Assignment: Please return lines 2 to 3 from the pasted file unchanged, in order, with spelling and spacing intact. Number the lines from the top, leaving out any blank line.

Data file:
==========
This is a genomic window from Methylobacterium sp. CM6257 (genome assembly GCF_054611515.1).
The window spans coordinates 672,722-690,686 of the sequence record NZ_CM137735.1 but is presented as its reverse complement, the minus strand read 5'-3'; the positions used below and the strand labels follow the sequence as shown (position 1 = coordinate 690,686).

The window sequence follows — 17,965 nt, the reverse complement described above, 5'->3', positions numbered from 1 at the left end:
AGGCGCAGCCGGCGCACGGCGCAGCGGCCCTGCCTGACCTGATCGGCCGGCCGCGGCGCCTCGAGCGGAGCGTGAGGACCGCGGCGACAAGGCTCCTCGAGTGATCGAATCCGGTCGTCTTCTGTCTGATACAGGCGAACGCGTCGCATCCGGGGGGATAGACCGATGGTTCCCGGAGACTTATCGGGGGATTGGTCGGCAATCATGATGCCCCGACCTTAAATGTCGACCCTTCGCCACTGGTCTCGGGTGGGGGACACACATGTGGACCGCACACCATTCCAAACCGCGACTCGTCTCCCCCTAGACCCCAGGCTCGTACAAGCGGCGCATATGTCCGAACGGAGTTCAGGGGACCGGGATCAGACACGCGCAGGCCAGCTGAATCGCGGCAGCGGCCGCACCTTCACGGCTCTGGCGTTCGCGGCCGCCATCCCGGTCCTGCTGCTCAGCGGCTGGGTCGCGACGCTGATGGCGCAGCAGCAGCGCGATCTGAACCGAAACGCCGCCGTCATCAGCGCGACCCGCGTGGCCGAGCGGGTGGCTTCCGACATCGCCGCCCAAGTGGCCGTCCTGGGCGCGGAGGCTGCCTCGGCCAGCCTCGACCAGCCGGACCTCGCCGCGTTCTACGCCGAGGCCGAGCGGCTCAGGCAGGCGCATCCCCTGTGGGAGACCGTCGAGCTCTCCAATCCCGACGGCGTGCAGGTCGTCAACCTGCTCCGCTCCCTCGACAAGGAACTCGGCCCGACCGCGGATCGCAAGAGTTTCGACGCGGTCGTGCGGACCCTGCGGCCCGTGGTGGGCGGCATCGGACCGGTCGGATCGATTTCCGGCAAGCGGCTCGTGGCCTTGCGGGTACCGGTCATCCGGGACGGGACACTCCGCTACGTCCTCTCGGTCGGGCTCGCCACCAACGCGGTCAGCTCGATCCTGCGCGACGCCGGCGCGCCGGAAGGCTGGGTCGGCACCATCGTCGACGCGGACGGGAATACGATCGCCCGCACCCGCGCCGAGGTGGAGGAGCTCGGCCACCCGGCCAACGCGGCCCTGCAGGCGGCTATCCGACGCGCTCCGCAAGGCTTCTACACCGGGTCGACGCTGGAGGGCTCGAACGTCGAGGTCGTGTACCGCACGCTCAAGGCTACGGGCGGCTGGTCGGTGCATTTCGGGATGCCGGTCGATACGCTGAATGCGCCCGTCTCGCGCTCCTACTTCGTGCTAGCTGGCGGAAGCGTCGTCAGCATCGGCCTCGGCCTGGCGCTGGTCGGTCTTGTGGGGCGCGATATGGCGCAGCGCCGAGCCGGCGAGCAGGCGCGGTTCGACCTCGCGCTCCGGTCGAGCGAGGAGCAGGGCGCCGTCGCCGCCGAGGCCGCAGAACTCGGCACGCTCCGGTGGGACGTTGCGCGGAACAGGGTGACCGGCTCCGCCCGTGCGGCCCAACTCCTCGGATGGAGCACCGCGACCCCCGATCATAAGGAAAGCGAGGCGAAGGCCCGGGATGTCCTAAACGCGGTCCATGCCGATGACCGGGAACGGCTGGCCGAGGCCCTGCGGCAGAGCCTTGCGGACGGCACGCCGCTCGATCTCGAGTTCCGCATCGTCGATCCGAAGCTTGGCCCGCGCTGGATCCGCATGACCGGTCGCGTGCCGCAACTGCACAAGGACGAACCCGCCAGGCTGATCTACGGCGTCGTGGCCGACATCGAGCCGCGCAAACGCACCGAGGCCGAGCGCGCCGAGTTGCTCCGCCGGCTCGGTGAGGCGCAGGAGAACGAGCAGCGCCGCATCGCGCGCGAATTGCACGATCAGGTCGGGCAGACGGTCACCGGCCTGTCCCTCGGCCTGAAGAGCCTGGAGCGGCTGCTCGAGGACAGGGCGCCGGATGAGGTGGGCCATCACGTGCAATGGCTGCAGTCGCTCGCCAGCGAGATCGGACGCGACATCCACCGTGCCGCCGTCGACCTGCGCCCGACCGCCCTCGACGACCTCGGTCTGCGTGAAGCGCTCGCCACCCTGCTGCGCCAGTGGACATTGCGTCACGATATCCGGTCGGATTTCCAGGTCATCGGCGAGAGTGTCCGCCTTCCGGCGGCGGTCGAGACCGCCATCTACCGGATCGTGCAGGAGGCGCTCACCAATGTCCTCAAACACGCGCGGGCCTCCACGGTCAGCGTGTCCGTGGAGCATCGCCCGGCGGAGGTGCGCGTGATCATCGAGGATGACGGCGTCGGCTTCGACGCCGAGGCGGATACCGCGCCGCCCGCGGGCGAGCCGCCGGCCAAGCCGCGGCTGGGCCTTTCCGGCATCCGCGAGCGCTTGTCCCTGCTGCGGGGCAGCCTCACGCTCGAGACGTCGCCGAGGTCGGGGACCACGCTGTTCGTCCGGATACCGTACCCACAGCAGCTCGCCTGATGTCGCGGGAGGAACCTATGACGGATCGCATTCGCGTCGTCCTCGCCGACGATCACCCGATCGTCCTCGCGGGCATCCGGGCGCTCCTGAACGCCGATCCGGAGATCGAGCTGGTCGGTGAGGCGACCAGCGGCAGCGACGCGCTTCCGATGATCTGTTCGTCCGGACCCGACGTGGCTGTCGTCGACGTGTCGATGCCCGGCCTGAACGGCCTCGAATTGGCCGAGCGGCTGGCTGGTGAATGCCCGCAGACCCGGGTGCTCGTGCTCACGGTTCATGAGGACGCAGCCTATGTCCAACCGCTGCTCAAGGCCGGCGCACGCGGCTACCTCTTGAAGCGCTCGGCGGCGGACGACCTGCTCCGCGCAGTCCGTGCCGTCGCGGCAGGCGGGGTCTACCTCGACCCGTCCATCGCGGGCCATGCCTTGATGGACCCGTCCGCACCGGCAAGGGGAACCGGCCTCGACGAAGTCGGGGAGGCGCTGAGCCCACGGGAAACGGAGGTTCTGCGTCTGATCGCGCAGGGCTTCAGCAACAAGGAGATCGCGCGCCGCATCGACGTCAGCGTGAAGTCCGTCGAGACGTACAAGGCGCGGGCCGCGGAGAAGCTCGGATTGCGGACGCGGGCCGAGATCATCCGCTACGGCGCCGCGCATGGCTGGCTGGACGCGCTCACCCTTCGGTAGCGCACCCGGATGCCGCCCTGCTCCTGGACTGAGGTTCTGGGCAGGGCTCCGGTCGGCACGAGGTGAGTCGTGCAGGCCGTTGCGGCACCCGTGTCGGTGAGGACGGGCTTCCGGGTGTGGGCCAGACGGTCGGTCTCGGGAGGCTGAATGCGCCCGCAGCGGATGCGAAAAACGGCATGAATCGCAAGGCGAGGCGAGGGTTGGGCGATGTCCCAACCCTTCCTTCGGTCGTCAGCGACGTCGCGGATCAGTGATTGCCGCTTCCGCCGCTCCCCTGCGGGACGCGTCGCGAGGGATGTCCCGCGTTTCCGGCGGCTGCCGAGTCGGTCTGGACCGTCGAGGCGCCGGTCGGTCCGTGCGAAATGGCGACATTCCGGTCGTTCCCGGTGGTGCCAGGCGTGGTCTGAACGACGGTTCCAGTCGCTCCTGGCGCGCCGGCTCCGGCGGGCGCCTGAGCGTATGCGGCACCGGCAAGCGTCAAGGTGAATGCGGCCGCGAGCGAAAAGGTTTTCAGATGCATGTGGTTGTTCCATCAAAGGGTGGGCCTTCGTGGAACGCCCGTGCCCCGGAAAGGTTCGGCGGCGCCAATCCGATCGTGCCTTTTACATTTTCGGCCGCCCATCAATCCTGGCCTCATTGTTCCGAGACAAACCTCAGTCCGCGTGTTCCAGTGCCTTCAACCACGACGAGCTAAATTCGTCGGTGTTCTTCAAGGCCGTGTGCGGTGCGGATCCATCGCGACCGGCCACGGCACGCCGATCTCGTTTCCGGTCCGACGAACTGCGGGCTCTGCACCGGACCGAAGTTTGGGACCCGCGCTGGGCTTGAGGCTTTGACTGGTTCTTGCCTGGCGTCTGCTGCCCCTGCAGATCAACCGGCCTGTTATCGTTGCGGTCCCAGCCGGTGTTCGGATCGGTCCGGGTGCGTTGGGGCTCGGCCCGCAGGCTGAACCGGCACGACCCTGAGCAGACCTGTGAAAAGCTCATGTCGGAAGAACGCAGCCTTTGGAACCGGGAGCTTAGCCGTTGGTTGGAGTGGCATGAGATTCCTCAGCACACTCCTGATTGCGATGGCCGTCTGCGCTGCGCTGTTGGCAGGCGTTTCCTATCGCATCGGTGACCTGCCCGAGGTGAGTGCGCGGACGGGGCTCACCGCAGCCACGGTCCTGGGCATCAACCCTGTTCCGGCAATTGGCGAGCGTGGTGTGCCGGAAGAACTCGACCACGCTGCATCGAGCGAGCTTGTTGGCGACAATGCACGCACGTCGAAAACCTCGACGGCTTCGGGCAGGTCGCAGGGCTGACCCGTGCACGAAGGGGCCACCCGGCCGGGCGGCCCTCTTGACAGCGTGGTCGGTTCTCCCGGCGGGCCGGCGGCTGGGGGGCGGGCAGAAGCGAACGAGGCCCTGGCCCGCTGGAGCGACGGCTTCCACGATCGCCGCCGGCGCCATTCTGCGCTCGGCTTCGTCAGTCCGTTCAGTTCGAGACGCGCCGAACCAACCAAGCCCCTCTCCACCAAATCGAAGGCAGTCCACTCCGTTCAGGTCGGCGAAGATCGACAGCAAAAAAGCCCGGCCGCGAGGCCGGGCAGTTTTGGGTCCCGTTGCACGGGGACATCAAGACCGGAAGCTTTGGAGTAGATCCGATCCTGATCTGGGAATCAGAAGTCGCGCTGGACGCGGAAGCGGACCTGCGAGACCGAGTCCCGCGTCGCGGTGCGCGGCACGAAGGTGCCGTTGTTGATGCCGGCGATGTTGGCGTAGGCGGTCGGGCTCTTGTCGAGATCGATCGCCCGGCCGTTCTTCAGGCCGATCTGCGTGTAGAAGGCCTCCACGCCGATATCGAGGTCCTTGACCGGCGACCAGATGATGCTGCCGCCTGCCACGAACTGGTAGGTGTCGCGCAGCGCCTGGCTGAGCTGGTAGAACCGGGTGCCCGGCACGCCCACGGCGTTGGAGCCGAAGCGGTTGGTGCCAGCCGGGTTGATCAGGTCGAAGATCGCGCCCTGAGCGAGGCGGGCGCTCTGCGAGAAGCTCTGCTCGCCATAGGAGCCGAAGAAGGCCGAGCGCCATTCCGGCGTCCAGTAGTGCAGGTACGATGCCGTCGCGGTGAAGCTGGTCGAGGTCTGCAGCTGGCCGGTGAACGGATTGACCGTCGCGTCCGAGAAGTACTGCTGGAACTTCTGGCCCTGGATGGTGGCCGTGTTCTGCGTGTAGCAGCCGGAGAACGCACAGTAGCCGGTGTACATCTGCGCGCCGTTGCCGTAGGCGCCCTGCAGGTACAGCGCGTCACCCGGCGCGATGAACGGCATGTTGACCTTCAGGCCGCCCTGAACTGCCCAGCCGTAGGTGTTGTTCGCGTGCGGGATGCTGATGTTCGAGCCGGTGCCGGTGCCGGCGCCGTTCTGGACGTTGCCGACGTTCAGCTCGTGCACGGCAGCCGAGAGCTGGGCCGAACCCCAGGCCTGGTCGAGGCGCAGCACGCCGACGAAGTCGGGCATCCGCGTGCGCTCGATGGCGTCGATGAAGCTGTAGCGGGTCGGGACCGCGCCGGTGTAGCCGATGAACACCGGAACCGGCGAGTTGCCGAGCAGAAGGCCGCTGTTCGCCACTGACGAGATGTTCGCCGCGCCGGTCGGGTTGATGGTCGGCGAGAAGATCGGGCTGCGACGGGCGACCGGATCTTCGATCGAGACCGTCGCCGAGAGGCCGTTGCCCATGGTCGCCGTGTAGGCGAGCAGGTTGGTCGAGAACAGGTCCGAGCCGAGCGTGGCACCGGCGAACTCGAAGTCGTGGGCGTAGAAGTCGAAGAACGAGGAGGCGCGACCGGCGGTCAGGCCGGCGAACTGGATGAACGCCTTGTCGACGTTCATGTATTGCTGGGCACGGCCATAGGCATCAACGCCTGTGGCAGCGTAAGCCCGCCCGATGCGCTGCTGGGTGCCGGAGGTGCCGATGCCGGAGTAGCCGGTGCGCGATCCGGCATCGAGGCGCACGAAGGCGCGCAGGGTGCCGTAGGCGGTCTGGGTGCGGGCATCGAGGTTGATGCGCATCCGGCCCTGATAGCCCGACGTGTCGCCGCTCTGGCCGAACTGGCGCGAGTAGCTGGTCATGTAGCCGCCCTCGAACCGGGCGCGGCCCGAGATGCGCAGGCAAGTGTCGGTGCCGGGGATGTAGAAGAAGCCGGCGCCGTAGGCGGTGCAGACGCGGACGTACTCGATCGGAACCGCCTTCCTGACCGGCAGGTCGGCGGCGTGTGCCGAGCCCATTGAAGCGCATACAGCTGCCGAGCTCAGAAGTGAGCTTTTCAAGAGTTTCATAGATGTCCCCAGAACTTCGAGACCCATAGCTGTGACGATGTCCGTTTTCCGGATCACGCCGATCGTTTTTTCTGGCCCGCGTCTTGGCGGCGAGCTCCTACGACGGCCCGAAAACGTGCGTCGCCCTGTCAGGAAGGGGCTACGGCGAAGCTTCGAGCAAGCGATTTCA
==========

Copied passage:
The window spans coordinates 672,722-690,686 of the sequence record NZ_CM137735.1 but is presented as its reverse complement, the minus strand read 5'-3'; the positions used below and the strand labels follow the sequence as shown (position 1 = coordinate 690,686).

The window sequence follows — 17,965 nt, the reverse complement described above, 5'->3', positions numbered from 1 at the left end: